Quantum Hi-Tech Merchandising Private Limited, popularly known as QHMPL has been producing quality electronics since 1992. The company has recently launched a 10,000 mAh powerbank which is allegedly one of the slimmest powerbanks available in the Indian market now. I received it a few days back and followed the same testing which I used for Philips 13000 mAh Powerbank.
When we see both powerbanks side by side, the QHM 10KP 10000 mAh looks very slim and weighs less when compared to Philips 13000 mAh. It’s because the latter is a Li-Ion packed powerbank while the former is a Li-Po, and that’s why it’s very slim.
So, what exactly is the difference between Li-Ion and Li-Po batteries? Well, here you go –
Differences between Li-Ion and Li-Po batteries:
- Electrolyte: The main difference between Li-Ion and Li-Po batteries is the electrolyte. The Li-Ion batteries use liquid electrolytes whereas Li-Po batteries use solid polymer electrolyte [it can also be semi-solid/gel]
- Manufacturing Cost: Li-Ion batteries are usually high in energy density and cost less to manufacture while Li-Po cost 30-40% more, and have low energy density
- Shape: Li-Ion batteries are more rigid, and can only be designed in rectangular shape but on the contrary, Li-Po batteries are mouldable
- Discharge: Lithium-Ion batteries have more internal resistance and so the less discharge, while Lithium-Polymer batteries have less internal resistance, makes it discharge faster
- IC: Li-Ion batteries are quite explosive, and would require an Internal circuit for protection whereas Lithium-Polymer batteries are safe and they don’t require any IC
- Aging: When not in use, Li-Ion batteries ages quickly [even in 1 year of no usage] while the other doesn’t age much
- Usage: As Li-Po are lighter, slim and can be molded to any shape, they’re widely used in RC-cars and some mobile phones, while Li-Ion batteries are widely used in mobile phones including flagships as they’re cheaper to manufacture
- Priming: Both battery packages may not require priming, but in some cases, Li-Po do require an initial recharge for some ‘X’ hours [depends on manfacturer] before it can be used to charge some devices
Considering all these differences between Li-Ion and Li-Po batteries, each of them have their own pros and cons, but to make devices slimmer, OEMs should use Li-Polymer batteries and that’s what QHMPL did for QHM 10KP 10000 mAh powerbank. That’s why the powerbank looks slim and weighs less. But what about the performance? To know that, let’s dive into the review.
Quantum QHM 10KP 10000 mAh Powerbank Review:
QHM 10KP 10000 mAh Specifications:
- Powerbank Capacity: 10000 mAh
- Input Power: DC 5V/2A (MAX)
- Output Power: DC 5V/2A (MAX)
- Ports: 2 [+1]
- Life Cycle: > 500 times
- Battery Type: Polymer A Grade
Quite impressive specifications, isn’t it? Now let’s get started with the review –
The design of Quantum QHM 10KP 10000 mAh is heavily inspired by Google’s Pixel 2 [white & black]. The only difference is the rear side of the phone’s design is the front-view of the powerbank. The curved black stripe at the top is actually an OLED screen which shows the battery percentage of the power bank.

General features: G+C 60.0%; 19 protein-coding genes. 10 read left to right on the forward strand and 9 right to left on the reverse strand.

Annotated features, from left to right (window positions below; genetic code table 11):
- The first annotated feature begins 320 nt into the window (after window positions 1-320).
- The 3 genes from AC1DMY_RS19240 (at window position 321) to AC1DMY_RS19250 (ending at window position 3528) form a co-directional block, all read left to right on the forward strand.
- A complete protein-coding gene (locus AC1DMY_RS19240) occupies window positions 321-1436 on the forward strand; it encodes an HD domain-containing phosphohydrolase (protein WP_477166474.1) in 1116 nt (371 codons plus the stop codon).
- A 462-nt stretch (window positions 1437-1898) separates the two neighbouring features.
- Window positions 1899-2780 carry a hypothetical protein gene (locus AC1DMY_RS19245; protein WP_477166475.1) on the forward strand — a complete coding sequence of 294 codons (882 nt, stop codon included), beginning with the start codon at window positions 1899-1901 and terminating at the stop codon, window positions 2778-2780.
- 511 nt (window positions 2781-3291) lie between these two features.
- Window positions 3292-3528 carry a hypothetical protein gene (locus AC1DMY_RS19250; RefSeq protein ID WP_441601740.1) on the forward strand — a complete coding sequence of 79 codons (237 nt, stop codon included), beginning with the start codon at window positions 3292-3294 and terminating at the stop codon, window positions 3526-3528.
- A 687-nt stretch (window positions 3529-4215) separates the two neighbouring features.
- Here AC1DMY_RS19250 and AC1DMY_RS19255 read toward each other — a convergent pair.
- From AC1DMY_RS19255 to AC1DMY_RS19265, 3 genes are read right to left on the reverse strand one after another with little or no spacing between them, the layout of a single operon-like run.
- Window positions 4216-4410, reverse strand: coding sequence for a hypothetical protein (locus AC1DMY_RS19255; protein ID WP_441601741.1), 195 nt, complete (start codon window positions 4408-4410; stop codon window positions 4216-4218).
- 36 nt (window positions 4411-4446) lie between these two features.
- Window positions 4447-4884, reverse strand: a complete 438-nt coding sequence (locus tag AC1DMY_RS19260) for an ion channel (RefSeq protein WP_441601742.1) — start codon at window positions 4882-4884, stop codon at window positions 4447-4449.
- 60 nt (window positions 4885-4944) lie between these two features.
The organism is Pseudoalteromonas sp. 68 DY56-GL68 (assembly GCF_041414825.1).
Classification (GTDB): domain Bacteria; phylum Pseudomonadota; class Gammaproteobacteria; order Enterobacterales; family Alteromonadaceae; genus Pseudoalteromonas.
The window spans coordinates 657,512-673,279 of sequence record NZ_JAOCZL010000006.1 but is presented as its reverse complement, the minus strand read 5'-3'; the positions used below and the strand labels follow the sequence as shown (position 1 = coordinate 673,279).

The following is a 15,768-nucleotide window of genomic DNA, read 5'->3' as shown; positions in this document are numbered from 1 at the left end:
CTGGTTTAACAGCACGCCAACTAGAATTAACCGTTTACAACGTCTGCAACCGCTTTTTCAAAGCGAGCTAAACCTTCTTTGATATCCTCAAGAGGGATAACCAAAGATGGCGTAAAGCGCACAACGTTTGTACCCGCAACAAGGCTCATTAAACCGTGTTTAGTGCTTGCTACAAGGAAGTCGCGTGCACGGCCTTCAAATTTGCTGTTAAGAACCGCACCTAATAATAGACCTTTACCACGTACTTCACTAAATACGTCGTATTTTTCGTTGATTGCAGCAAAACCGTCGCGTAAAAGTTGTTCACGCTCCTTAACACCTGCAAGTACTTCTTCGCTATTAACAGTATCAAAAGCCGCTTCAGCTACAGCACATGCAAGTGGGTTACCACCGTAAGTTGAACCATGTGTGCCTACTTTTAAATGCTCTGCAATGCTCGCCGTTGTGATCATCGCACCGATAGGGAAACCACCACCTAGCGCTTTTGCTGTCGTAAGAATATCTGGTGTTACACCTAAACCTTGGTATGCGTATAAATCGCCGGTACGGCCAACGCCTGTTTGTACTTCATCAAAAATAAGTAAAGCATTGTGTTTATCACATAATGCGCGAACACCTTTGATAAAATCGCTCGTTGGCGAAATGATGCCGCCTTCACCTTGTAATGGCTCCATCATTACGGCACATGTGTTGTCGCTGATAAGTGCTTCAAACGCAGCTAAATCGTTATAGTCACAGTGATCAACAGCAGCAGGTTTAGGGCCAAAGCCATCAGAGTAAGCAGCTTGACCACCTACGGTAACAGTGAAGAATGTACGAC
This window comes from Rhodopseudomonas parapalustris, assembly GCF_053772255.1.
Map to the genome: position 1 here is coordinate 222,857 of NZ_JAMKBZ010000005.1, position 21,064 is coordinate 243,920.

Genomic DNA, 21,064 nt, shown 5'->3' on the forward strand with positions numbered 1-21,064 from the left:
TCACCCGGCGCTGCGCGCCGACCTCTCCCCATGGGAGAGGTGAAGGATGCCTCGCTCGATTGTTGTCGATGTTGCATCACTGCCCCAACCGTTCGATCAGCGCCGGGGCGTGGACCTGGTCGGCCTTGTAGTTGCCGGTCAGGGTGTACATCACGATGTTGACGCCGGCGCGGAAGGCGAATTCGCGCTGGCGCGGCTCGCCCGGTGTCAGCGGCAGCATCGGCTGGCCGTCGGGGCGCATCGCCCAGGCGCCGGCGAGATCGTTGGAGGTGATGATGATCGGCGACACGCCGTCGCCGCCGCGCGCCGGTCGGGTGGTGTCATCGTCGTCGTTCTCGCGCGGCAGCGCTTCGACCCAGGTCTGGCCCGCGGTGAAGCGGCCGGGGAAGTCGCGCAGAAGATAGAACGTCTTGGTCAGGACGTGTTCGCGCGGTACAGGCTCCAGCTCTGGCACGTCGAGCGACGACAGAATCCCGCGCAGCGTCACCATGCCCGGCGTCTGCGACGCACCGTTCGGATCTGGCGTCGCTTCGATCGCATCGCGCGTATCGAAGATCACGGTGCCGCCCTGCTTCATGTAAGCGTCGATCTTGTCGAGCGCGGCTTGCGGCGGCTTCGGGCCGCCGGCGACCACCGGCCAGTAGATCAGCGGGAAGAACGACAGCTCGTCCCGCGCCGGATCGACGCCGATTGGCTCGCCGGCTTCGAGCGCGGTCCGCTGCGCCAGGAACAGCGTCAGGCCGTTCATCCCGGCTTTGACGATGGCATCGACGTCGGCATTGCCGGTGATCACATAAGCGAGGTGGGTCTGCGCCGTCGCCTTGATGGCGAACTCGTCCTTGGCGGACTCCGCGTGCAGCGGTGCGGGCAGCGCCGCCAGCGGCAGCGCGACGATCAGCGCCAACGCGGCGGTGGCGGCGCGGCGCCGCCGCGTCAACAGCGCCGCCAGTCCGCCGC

That’s exactly what you can find in the powerbank and nothing much. Now here comes the best part – performance.
Just like the tests carried out to assess the Philips 13000 mAh powerbank, I followed the same for QHM 10KP 10000 mAh powerbank.
Prerequisites: Before I started the test, I charged the powerbank for straight 8 hours [as mentioned in the manual and on the website]. I used Zenfone 3 [3,000 mAh], Redmi 4A and Lenovo K3 Note for testing. Also, the powerbank was taking around 6-7 hours for a complete charge.
Iteration – 1:
How much time does it take to charge a 3000 mAh battery?
- Initial Spike: Like in Philips Powerbank, I’ve not seen any initial spike!
- Till 50%: It’s taking around 1.5 to 2 minutes for every 1% increase but when it started reaching 50% there’s a slight increase in time. Overall, the phone took an average of 95-100 minutes to reach 50%
- Beyond 50%: As said, it started taking more time for an increase in 1%. On an average, it took 2.5 – 3.5 minutes for every 1% increase.
After a couple of tests, I found that to charge a 3,000 mAh battery, the powerbank took 3 hours 30 minutes which is comparatively lower than a normal Li-Ion powerbank. Now here comes the big question, what’s the discharge rate of powerbank?
Iteration – 2:
How’s the powerbank discharge rate?
From the differences, it is evident that the discharge rate of Li-Po is relatively higher to that of Li-Ion batteries. Well, that’s actually true. I’ve charged a couple of devices and here are the discharge rate results –
- 100% – 75%: It took around 1 hour for the first drop.
- 75% – 50%: Again, the powerbank took 1 more hour for a 25% drop
- 50% – 25%: This time, the powerbank took more than 2 hours for a 25% drop
- 25% – 0%: It took more than 3 and half hours for a complete discharge
Overall, the powerbank lived for a total of 7 hours 50 minutes [average of 3 tests]. Well, the discharge rate would improve after a couple of charging cycles. Now, let me conclude it like this – For a price of Rs. 1,099 the Quantum QHM 10KP 10000 mAh, I’d say it’s a steal-deal. So, go ahead and purchase it right away.
For a price of Rs. 1,099 the Quantum QHM 10KP 10,000mAh, I'd say it's a steal-deal. So, go ahead and purchase it right away.
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